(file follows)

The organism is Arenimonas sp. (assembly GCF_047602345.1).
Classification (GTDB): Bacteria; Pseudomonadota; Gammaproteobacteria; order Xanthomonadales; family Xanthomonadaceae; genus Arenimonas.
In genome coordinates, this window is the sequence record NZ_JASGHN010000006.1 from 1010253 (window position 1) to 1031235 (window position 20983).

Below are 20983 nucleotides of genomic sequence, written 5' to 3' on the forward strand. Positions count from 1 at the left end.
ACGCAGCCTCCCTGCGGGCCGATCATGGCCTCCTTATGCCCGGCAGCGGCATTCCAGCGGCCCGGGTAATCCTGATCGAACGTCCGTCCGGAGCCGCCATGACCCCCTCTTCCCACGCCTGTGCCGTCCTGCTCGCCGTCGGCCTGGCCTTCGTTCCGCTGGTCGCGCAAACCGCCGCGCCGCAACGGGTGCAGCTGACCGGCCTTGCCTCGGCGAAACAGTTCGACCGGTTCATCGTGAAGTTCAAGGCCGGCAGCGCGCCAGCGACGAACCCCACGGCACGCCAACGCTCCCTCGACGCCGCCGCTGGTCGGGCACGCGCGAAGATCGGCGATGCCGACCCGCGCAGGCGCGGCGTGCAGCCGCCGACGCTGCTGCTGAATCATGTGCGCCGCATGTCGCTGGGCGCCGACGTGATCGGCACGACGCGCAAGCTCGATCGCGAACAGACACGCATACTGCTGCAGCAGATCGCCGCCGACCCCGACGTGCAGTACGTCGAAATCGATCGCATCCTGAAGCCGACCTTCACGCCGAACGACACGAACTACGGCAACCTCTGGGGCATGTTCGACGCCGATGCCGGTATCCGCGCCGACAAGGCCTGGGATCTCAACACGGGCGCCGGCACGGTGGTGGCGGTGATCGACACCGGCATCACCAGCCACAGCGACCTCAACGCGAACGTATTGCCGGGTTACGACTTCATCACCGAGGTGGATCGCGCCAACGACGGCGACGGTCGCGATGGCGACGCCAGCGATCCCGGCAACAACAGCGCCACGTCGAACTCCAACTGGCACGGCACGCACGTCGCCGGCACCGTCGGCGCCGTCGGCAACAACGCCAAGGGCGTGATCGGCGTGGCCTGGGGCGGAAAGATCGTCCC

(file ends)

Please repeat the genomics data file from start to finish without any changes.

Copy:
The organism is Arenimonas sp. (assembly GCF_047602345.1).
Classification (GTDB): Bacteria; Pseudomonadota; Gammaproteobacteria; order Xanthomonadales; family Xanthomonadaceae; genus Arenimonas.
In genome coordinates, this window is the sequence record NZ_JASGHN010000006.1 from 1010253 (window position 1) to 1031235 (window position 20983).

Below are 20983 nucleotides of genomic sequence, written 5' to 3' on the forward strand. Positions count from 1 at the left end.
ACGCAGCCTCCCTGCGGGCCGATCATGGCCTCCTTATGCCCGGCAGCGGCATTCCAGCGGCCCGGGTAATCCTGATCGAACGTCCGTCCGGAGCCGCCATGACCCCCTCTTCCCACGCCTGTGCCGTCCTGCTCGCCGTCGGCCTGGCCTTCGTTCCGCTGGTCGCGCAAACCGCCGCGCCGCAACGGGTGCAGCTGACCGGCCTTGCCTCGGCGAAACAGTTCGACCGGTTCATCGTGAAGTTCAAGGCCGGCAGCGCGCCAGCGACGAACCCCACGGCACGCCAACGCTCCCTCGACGCCGCCGCTGGTCGGGCACGCGCGAAGATCGGCGATGCCGACCCGCGCAGGCGCGGCGTGCAGCCGCCGACGCTGCTGCTGAATCATGTGCGCCGCATGTCGCTGGGCGCCGACGTGATCGGCACGACGCGCAAGCTCGATCGCGAACAGACACGCATACTGCTGCAGCAGATCGCCGCCGACCCCGACGTGCAGTACGTCGAAATCGATCGCATCCTGAAGCCGACCTTCACGCCGAACGACACGAACTACGGCAACCTCTGGGGCATGTTCGACGCCGATGCCGGTATCCGCGCCGACAAGGCCTGGGATCTCAACACGGGCGCCGGCACGGTGGTGGCGGTGATCGACACCGGCATCACCAGCCACAGCGACCTCAACGCGAACGTATTGCCGGGTTACGACTTCATCACCGAGGTGGATCGCGCCAACGACGGCGACGGTCGCGATGGCGACGCCAGCGATCCCGGCAACAACAGCGCCACGTCGAACTCCAACTGGCACGGCACGCACGTCGCCGGCACCGTCGGCGCCGTCGGCAACAACGCCAAGGGCGTGATCGGCGTGGCCTGGGGCGGAAAGATCGTCCC